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Latin immigrants drive U.S. entrepreneurship


Friday, July 24, 2015

Yet another study has underscored the importance of immigrants to startup businesses in the United States. A study published in May 2015 shows that immigrants, in particular Latin immigrants are the driving force behind the U.S. startup economy.
 
According to the Kauffman Index of Startup Activity 2015, commissioned by the nonprofit Kauffman Foundation, immigrant entrepreneurs, and especially Latino immigrants, are increasingly valuable to the nation's economy because of their high rates of entrepreneurship and self-employment. In fact, according to the study, immigrants tended to start new businesses or otherwise be self-employed at twice the rate of native-born Americans.
 
Census data from 2012 shows that immigrants accounted for 12.9 percent of the U.S. population, yet immigrant entrepreneurs were the driving force behind 28.5 percent of U.S. startups in 2014, an increase from 25.9 percent in 2013 -- and more than double the rate compared to 1996.
 
Moreover, the share of new businesses created by Latino entrepreneurs in 2014 increased from 20.4 percent in 2013 to 22.1 -- also more than twice the 1996 rate. As of 2013, Latinos made up about 17.1 percent of the U.S. population, up from just over 10 percent in 1996. The rising numbers for immigrant and Latino startup creation is not necessarily all good news for the U.S. economy and for immigrant opportunity.
 
On one hand, the immigrant startup boom reflects increasing opportunities for entrepreneurs. The Kauffman Foundation notes that such "opportunity entrepreneurs" -- neither unemployed nor looking for a job before starting a new business -- accounted for 79.6 percent of the total number of new entrepreneurs.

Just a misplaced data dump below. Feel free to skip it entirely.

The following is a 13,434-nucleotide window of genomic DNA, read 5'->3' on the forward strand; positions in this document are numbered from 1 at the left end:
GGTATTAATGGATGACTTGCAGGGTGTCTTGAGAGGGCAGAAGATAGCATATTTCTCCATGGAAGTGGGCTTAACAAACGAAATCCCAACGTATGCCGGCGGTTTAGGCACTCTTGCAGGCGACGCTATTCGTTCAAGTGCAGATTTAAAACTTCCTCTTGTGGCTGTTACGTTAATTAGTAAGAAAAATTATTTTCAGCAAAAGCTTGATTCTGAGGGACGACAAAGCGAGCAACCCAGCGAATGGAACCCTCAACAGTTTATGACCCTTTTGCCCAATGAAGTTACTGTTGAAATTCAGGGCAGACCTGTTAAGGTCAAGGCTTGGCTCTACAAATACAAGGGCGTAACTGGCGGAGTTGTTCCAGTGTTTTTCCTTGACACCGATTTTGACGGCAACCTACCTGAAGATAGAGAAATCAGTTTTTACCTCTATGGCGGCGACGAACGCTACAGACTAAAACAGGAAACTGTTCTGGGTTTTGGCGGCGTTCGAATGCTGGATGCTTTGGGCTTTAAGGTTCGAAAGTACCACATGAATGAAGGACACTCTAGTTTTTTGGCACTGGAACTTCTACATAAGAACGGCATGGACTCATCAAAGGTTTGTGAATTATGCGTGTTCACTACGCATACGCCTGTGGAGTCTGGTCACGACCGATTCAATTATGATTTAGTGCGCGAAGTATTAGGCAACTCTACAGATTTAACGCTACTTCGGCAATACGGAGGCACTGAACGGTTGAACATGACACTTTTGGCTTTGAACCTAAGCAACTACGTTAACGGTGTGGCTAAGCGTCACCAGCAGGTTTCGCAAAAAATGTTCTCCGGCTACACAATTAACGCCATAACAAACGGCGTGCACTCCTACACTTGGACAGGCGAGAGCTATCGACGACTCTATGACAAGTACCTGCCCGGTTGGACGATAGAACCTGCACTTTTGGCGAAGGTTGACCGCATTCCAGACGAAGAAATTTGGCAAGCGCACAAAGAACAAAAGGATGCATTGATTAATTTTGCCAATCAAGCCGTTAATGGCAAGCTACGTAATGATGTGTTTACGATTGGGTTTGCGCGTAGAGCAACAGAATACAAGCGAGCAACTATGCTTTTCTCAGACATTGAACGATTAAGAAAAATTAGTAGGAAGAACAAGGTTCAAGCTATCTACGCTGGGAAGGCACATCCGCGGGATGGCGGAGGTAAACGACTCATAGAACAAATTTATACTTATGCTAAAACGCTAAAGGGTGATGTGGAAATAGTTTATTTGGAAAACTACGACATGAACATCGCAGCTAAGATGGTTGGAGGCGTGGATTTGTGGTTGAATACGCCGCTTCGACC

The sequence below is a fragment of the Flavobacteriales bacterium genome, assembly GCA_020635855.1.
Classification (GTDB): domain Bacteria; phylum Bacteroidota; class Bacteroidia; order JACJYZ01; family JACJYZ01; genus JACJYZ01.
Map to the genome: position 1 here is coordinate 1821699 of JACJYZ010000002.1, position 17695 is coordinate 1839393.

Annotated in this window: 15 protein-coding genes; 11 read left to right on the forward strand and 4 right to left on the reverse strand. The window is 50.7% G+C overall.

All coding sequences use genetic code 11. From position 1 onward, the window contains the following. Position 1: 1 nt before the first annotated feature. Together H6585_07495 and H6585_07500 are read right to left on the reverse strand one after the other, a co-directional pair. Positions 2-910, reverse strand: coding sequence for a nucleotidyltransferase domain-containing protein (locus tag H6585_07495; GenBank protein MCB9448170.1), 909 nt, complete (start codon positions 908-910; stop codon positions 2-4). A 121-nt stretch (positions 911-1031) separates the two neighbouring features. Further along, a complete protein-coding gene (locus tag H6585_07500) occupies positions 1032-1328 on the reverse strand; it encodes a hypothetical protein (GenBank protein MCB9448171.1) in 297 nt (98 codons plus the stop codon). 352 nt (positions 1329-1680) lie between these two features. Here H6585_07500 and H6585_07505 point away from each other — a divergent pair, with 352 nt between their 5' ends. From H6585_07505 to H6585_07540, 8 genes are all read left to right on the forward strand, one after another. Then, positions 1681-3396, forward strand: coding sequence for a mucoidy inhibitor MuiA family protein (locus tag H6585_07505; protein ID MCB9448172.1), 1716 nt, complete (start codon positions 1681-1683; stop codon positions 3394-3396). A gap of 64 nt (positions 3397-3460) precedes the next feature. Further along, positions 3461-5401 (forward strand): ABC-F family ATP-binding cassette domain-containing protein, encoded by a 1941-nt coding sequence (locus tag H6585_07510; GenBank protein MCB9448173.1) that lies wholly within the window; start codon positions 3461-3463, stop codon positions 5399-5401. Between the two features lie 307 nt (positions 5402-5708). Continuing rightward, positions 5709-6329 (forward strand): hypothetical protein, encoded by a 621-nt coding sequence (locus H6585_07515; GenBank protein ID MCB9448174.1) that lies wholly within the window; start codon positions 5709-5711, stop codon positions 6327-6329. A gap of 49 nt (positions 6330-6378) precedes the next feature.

However, the trend also reflects the barriers still faced by immigrant groups, in general, and Latinos in particular, when it comes to finding employment beyond what they can create for themselves.  While mom-and-pop businesses may be fueled by entrepreneurial spirit, they don't generally reach the levels of success of other capital-backed startups. Instead, Latino immigrant businesses are more likely to be family-based, and less likely to be funded by outside sources, which is an increasingly crucial need for expanding a startup beyond its initial phases.
 
Still, even small businesses make an impact on the local scale, and immigrant entrepreneurs are crucial to that part of the economy. Figures from the Fiscal Policy Institute and the Council of the Americas, as cited by Wall Street Journal, show that, over the last three years in most of the country’s 50 largest metropolitan areas, the net growth of new local businesses – such as restaurants, salons, and local retailers – was 100 percent accounted for by immigrant entrepreneurs.

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